I argue for tolerating opinions one disagrees with, even opinions that are themselves intolerant. There's always the danger that we're wrong, and we all have a lot to gain by getting along.
Most of us would avoid a person who has been hurtful to us in the past, or seems likely to be dangerous in the future (e.g., because they're involved with crime). Putting these cases aside, as much as possible, what ideologies or opinions would you avoid somebody for? Would you, for example, avoid as much as possible a self-avowed racist against your own race, even if you had reason to believe he would never go so far as to attack you, physically or verbally?
Avoiding people who have opinions we find threatening is the natural thing to do. For me, for example, it can be stressful to be around people who think that I'm going to go to hell for being an atheist, or that I'm a spineless basket case for being celibate, or that I'm an anti-white "cultural Marxist" for being a socialist academic of Jewish ancestry, or that I'm a transphobic "shitlord" for defying the rhetoric of transgenderism. But I think we should be accepting of such people instead. Giving into the impulse to ostracize people with threatening opinions leads to a kind of fragmentation of discourse. It immunizes our beliefs, making it impossible that we should ever be convinced that we're wrong, even if we actually are wrong, and it makes our enemies feel like they're being censored because we're afraid they're right.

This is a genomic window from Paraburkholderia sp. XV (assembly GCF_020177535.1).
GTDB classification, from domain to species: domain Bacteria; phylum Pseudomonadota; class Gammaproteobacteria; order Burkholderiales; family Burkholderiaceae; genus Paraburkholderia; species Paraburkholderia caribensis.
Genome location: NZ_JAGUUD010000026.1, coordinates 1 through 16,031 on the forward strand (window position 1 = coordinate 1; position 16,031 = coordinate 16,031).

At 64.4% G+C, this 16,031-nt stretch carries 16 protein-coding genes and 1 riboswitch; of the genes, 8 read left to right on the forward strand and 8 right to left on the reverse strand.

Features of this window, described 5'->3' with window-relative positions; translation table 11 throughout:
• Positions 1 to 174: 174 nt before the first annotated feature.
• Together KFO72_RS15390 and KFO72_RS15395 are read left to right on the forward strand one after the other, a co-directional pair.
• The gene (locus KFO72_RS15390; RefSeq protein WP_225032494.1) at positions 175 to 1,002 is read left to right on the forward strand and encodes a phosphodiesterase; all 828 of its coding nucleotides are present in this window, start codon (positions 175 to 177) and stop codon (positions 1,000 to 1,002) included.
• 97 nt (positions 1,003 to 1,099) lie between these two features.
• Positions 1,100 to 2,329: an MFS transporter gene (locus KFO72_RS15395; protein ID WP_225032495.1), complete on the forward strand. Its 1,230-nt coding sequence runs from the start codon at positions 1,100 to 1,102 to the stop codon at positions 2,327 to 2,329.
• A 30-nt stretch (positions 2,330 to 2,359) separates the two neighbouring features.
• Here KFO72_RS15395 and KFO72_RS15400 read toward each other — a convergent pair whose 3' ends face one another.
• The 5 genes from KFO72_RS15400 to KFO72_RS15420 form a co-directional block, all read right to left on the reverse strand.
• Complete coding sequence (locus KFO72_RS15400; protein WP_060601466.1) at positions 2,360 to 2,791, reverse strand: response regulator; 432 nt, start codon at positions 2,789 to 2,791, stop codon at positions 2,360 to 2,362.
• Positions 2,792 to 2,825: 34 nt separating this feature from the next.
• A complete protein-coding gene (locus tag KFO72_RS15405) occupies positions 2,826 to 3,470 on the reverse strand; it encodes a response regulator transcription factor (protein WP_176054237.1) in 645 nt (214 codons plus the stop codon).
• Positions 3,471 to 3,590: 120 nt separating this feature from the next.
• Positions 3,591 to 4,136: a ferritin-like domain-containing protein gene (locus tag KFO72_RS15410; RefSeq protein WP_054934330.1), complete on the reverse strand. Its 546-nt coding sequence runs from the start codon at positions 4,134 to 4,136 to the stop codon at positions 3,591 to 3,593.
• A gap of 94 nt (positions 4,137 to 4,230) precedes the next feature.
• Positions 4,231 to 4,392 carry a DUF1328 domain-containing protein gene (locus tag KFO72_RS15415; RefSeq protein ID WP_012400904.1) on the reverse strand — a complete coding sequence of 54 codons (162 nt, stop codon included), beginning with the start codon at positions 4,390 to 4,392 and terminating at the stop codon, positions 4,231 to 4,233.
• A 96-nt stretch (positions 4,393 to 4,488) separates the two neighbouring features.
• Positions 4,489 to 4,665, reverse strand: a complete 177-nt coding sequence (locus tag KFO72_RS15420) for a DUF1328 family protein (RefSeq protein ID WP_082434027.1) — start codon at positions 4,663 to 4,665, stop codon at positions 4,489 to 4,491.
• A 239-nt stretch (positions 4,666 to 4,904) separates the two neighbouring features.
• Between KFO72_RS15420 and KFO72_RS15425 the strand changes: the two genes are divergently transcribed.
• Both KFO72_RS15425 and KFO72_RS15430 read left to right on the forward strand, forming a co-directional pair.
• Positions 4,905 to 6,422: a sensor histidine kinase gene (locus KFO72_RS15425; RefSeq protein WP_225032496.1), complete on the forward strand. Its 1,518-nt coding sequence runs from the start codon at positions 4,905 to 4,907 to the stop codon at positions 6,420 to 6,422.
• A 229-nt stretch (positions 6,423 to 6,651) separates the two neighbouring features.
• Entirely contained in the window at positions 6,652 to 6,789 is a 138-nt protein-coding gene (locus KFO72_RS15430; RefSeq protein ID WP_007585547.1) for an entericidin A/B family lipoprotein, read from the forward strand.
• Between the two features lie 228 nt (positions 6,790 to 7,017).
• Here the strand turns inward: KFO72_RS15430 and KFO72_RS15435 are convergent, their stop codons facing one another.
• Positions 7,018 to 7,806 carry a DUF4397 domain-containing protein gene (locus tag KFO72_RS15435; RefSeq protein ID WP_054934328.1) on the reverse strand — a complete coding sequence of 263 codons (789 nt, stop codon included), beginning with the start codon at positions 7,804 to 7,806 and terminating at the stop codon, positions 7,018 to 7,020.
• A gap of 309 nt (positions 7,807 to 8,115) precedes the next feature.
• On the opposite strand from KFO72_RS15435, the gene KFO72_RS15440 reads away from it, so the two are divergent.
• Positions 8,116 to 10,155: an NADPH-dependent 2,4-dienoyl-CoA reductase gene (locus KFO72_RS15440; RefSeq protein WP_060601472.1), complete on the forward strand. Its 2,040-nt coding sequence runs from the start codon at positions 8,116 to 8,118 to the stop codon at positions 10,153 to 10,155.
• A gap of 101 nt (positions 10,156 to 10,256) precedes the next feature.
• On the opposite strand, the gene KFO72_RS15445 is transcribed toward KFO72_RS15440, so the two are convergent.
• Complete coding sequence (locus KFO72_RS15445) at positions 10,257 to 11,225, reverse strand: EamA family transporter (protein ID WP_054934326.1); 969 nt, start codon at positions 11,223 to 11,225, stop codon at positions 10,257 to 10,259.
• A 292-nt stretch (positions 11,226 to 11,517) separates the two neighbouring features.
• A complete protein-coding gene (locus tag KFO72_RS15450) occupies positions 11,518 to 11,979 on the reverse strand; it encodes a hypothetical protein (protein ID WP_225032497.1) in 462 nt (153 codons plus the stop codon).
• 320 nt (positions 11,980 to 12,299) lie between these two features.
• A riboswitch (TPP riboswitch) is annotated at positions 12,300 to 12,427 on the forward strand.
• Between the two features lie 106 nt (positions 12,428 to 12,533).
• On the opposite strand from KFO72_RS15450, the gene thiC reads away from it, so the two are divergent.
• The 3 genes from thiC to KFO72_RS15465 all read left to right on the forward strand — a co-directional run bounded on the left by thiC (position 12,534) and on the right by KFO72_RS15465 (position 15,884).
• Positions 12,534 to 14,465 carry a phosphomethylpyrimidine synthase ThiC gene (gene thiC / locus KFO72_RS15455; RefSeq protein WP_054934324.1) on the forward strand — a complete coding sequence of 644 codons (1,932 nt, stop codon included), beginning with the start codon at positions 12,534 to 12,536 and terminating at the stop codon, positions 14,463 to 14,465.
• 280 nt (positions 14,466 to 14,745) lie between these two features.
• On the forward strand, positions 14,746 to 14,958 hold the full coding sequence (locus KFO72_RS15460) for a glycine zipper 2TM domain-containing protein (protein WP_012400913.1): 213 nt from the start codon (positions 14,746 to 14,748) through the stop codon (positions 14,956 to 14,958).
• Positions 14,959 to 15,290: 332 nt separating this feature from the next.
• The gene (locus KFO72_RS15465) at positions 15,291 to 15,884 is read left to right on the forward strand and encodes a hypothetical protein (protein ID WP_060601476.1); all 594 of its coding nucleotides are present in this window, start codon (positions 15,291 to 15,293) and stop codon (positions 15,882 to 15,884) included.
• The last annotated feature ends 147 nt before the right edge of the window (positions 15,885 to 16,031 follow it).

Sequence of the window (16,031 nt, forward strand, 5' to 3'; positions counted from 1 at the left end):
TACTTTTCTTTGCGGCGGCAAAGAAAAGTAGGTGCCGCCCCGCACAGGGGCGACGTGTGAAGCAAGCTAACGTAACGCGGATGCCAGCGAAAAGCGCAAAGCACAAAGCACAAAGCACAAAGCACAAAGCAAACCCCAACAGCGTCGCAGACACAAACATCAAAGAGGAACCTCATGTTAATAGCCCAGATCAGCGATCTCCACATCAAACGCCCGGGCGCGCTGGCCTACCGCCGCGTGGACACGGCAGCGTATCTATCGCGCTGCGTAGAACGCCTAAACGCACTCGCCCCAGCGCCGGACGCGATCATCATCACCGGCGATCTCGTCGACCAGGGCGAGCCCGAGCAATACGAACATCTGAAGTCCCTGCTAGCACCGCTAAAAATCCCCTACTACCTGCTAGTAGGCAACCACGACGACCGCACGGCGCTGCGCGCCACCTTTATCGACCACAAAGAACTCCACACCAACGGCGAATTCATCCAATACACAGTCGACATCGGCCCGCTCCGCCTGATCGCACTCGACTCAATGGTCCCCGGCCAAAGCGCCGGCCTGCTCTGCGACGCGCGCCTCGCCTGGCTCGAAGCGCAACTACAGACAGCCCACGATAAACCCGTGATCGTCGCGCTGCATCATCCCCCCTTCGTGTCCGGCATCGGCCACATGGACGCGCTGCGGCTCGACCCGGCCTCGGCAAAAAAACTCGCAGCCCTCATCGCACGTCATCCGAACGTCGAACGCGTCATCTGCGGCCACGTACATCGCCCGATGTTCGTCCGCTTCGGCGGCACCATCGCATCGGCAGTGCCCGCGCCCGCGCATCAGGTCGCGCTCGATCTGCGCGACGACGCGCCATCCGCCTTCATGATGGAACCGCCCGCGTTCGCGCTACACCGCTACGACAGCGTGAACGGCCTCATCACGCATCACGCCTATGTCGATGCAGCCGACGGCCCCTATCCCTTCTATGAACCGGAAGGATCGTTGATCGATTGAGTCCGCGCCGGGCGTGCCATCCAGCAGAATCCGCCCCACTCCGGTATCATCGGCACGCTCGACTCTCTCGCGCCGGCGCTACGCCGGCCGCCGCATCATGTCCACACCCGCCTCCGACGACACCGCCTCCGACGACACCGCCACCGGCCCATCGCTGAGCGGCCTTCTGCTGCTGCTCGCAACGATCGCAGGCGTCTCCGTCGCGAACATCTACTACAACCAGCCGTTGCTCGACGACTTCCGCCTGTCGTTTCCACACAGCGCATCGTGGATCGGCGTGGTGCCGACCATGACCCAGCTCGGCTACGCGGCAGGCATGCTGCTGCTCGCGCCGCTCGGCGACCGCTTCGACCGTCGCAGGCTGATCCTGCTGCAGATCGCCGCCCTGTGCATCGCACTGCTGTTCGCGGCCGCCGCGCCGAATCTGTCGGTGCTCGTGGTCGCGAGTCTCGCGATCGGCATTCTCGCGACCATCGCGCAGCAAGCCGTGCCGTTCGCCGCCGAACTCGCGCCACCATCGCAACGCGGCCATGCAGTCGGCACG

Being willing to associate with people regardless of the content of their opinions, so long as they behave civilly, sends an important message: more important than following any particular party line is being willing to get along with other people, even people you don't agree with. That's what liberal democracy is all about: giving every opinion a fair shake, not just liberal opinions.